While that may seem a bit of a reach (though I would still argue that it’s entirely likely), it is no stretch at all to predict that Wall Street will also focus more time and attention on distinguishing when brokers are acting as advisors (and subject to those duties), and when they are merely selling securities, and therefore exempt, within each client relationship. Of course, it’s ridiculous to think that any intelligent person would argue, let alone buy into, the notion that the same person could sometimes be an advisor, and at other times be a salesperson to the same client. Could that be any more confusing to a client? Sheer lunacy.

But wait a minute. Didn’t I just see… I know it’s around here, in this mess somewhere. Ah, yes, here it is: The Second Exposure Draft of Revisions to CFP Board’s Standards of Professional Conduct. Seems the Task Force is suggesting replacing Rule 1.1(e), with new Rule 1.4 which reads. “…that when the certificant is providing financial planning or material elements of the financial planning process, the duty of care owed to clients is that of a fiduciary…”

Is it possible that the Board is suggesting that financial planners have a fiduciary duty when they’re providing financial planning, but not when they are providing other services to the same client? Surely not. Yet, since their Standards apply only to Certified Financial Planners, who presumably provide financial planning services to all their clients, what else could they mean?

Back to the Future?

Yes, folks, given their track record, I’m pretty sure that’s exactly what the Board means. They’ve scrapped their highly criticized proposal from the first Exposure Draft–that CFPs can decide whether they want to assume a fiduciary duty, as long as they inform their client of their decision. They have instead reverted back to the old standard “scope of the engagement,” which means that when a CFP is acting as a financial planner for a client, then they have a fiduciary duty, but when they are acting as something else–a salesperson perhaps–then they don’t. Sound familiar?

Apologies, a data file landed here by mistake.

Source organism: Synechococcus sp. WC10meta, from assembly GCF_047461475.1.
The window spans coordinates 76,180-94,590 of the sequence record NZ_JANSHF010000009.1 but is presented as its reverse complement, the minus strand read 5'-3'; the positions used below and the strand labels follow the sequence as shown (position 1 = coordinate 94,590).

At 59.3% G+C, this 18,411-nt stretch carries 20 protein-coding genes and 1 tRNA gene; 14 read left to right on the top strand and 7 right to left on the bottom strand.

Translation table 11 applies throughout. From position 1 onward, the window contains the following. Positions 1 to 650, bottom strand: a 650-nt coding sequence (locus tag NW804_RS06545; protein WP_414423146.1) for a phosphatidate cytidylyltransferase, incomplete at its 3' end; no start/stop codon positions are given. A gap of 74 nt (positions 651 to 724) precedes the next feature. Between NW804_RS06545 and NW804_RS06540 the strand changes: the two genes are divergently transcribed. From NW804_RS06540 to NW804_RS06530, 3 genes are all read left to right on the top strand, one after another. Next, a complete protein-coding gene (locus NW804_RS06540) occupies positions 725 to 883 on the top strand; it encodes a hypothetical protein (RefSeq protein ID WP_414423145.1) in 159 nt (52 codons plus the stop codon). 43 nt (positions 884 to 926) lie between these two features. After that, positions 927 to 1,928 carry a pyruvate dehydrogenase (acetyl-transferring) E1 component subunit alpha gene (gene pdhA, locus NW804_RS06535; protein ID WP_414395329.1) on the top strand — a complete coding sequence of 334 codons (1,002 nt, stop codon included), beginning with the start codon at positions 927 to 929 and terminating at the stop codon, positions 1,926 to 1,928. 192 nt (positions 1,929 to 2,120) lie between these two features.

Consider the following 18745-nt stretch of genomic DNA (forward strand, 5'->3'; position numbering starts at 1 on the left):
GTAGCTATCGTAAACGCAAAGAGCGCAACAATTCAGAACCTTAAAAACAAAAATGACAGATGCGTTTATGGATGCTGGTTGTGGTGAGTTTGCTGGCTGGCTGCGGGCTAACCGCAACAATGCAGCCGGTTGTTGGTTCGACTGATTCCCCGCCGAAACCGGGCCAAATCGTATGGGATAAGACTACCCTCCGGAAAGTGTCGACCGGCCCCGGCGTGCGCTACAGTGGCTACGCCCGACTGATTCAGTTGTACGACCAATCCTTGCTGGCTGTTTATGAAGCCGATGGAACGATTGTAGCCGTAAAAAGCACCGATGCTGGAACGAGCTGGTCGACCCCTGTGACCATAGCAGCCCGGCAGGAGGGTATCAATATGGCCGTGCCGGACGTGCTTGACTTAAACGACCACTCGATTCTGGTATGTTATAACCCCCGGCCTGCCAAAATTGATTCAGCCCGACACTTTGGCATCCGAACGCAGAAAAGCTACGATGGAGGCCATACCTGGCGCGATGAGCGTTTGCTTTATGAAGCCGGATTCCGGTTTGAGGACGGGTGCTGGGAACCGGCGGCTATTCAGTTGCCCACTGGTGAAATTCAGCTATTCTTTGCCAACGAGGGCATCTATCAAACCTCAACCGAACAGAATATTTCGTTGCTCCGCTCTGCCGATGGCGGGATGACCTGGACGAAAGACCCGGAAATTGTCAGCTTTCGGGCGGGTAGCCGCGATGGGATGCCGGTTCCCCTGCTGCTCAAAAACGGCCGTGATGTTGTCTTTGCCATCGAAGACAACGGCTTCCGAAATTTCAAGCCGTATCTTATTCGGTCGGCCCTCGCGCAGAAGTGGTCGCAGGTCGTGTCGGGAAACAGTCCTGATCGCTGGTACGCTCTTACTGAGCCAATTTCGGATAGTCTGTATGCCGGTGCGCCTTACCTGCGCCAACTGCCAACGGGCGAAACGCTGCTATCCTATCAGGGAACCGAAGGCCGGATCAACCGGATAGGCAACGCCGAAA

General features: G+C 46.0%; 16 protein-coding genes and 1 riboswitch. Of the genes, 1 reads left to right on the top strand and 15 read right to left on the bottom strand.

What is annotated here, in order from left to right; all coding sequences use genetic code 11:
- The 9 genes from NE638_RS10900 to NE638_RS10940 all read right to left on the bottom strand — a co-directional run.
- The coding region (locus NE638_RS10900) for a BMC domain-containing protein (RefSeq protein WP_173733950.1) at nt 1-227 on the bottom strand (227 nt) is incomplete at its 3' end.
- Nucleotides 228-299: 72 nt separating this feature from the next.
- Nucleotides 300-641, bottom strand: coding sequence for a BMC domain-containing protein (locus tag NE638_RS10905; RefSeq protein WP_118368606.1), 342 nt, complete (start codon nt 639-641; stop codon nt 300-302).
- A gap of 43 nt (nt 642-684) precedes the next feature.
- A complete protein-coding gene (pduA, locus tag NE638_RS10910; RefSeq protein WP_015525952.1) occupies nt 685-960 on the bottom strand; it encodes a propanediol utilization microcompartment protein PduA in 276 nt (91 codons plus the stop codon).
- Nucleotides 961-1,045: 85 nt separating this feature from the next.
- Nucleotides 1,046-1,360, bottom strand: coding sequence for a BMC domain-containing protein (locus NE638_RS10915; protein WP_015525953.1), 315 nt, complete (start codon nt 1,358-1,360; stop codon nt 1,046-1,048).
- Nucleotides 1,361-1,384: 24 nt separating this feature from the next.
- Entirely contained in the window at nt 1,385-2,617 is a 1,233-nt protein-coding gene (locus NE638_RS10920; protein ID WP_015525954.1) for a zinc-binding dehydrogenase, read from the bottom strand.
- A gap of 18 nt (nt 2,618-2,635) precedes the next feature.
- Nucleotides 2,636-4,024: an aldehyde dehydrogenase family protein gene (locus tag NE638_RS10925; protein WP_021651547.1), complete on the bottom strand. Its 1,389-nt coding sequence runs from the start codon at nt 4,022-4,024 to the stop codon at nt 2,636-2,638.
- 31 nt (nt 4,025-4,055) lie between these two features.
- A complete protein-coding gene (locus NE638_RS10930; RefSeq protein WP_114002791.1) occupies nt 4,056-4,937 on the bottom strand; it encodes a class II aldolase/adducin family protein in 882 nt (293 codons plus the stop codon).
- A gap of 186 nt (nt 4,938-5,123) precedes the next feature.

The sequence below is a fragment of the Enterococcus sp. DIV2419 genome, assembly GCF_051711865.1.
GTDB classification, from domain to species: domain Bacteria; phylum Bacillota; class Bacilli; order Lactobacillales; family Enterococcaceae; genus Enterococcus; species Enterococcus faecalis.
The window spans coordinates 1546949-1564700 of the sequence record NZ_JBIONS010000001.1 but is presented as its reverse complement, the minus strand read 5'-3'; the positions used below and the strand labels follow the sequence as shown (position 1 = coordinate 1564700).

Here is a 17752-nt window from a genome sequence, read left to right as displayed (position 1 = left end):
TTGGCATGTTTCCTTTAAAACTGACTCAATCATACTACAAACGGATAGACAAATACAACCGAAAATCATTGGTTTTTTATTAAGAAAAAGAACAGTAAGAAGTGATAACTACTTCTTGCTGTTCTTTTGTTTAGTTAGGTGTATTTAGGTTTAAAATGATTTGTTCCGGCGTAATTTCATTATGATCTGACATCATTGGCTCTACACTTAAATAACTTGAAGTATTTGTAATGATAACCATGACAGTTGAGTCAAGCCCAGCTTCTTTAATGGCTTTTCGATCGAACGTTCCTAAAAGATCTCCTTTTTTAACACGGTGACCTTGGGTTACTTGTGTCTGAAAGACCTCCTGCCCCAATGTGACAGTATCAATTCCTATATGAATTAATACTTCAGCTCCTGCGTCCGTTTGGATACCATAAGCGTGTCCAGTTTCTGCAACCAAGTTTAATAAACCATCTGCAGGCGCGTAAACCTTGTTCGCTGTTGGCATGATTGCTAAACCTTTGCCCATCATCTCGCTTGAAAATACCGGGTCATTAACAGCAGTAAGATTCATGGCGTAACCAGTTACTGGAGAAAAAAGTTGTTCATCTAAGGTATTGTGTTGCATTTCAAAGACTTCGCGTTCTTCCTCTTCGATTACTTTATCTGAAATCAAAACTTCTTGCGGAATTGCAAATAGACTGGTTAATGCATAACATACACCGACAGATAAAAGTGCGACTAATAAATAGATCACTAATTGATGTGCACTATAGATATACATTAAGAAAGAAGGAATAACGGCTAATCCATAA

Ridiculous? Confusing? The furthest thing possible from the best interests of the already befuddled public? All of the above, to be sure. Even worse, if that’s possible, if this Rule were to be adopted by the Board, it will align financial planners with Wall Street in arguing that this sort of “Which-hat-am-I-wearing-now?” obfuscation is somehow acceptable. Rather than differentiate professional planners from stockbrokers, it would serve to not only appear similar, but actually be similar. Great thinking, guys. Seems this spring, the profession of financial planning has taken one step forward, and one step back. Maybe for its next move, the FPA should sue the CFP Board for being chowderheads. Is that a valid cause of action?

Bob Clark, former editor of this magazine, surveys the advisory landscape from his home in Santa Fe, New Mexico. He can be reached at [email protected].